The government’s decision not to change the way asbestos-related compensation claims are made has been welcomed by lawyers and campaigners.
But asbestos victims and their supporters have condemned the government’s decision to cite the Mesothelioma Bill as one of the grounds for imposing legal costs on mesothelioma sufferers.
A consultation to speed up the settlement of mesothelioma claims in England and Wales focused on new legal procedures to improve the system for claiming for asbestos-related cancer.
The Association of British Insures had called for mesothelioma claims to be dealt with under a portal system with fixed legal costs in place.
However, lawyers argued this gave limited scope for proper investigations and raised concerns it would limit access to justice for victims.
Karl Tonks, former president of the Association of Personal Injury Lawyers (APIL), said: “What dying mesothelioma victims need from the legal process is a protocol which provides them with automatic interim payments, early admissions of liability from culpable defendants and easier access to medical, work and pensions records.”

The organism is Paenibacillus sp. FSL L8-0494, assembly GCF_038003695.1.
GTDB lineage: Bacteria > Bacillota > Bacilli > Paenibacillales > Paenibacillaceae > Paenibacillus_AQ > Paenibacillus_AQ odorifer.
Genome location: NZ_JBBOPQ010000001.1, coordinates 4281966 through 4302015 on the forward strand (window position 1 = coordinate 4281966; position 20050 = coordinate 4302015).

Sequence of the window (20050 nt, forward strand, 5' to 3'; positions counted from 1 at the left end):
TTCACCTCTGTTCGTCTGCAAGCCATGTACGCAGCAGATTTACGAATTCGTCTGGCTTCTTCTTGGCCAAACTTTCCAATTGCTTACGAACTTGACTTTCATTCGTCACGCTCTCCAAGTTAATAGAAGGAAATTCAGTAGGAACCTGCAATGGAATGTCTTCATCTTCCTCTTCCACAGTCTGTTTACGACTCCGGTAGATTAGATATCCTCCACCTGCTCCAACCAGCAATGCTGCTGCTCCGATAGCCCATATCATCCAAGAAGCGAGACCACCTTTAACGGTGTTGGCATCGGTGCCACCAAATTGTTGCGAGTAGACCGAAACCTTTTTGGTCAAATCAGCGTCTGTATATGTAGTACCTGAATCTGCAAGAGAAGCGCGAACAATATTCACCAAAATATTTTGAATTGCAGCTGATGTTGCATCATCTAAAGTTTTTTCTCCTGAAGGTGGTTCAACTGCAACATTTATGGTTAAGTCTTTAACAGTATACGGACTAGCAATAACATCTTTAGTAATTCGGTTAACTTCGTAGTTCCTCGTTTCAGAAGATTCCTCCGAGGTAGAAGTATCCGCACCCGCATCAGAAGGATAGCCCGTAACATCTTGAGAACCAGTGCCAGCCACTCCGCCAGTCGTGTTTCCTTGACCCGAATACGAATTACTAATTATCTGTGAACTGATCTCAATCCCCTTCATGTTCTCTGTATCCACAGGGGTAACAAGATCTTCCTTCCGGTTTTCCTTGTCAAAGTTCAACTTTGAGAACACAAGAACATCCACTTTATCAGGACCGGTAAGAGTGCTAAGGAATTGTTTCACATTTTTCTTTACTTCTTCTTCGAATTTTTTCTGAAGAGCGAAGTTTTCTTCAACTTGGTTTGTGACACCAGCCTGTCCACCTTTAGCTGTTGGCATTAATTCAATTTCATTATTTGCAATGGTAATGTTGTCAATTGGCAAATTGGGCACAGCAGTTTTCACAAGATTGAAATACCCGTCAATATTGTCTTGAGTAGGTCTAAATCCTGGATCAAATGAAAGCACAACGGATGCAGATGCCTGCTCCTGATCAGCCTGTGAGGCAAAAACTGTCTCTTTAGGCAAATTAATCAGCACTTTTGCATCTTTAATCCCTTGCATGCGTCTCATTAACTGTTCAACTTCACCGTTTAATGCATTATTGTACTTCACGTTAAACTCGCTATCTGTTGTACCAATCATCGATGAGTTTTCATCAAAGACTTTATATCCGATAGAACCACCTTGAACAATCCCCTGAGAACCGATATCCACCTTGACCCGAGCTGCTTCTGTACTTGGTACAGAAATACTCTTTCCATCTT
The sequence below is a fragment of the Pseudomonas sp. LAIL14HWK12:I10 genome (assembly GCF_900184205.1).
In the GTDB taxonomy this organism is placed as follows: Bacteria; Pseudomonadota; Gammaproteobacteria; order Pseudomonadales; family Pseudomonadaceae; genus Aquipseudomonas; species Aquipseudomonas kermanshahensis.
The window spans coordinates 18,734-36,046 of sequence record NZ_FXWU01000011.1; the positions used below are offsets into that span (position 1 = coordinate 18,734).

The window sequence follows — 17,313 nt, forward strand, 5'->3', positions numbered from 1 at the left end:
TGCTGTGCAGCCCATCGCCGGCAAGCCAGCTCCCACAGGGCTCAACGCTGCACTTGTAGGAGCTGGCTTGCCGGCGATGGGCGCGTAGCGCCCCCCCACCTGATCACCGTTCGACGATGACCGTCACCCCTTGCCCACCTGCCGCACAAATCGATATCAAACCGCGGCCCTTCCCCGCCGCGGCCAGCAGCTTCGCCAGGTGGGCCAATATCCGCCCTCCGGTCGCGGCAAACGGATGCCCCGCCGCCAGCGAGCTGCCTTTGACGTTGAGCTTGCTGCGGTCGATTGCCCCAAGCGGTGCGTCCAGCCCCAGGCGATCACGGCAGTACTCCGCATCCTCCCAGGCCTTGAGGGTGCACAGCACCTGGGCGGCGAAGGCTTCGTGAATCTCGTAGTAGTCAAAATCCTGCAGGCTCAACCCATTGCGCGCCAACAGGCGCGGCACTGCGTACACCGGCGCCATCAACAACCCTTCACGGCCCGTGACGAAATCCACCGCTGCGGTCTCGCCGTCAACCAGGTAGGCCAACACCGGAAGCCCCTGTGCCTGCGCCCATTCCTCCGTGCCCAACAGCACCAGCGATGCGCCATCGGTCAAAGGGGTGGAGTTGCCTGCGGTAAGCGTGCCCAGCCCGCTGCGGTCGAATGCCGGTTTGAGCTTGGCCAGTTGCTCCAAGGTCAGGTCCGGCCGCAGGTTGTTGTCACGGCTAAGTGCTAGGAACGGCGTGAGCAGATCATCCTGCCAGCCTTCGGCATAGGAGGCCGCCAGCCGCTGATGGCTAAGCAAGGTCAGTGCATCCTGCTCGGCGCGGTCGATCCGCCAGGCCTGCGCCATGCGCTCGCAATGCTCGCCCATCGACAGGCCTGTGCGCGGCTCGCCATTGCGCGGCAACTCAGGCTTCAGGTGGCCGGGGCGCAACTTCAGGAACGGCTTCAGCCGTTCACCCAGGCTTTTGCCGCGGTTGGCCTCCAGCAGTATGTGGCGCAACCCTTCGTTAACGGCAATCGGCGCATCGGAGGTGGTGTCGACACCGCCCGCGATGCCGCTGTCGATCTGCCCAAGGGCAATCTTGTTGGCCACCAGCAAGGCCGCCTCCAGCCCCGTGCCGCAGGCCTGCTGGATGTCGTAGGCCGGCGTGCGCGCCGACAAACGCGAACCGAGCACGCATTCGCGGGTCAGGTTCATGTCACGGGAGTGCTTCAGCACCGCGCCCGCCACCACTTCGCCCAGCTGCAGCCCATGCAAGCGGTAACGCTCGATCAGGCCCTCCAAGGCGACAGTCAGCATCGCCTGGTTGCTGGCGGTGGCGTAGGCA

Following the consultation, which ran until October 2nd and received over 100 responses, the government has rejected the plans.
A ministry of Justice spokesman said: “We have declined to take forward a dedicated Mesothelioma Pre-Action Protocol supported by a fixed recoverable costs regime as they currently stand on the grounds that there is not a strong enough case that they will meet the Government’s declared aim of ensuring that mesothelioma compensation claims are settled quickly – where necessary – and fairly.”
A spokesman from the Asbestos Victims Support Groups Forum UK (AVSGF) said: “Asbestos victims support groups have welcomed this sensible decision to abandon the consultation reforms which were written by the Association of British Insurers in their interests and contrary to the interests of asbestos victims.
“But, asbestos victims and their supporters condemn the Government’s decision to cite the Mesothelioma Bill as one of the grounds for imposing legal costs on mesothelioma sufferers in the consultation/review required under Section 48 LASPO Act 2012. The Government’s subsequent ministerial statement compounds the irrationality of the decision to cite the Mesothelioma Bill in the review.”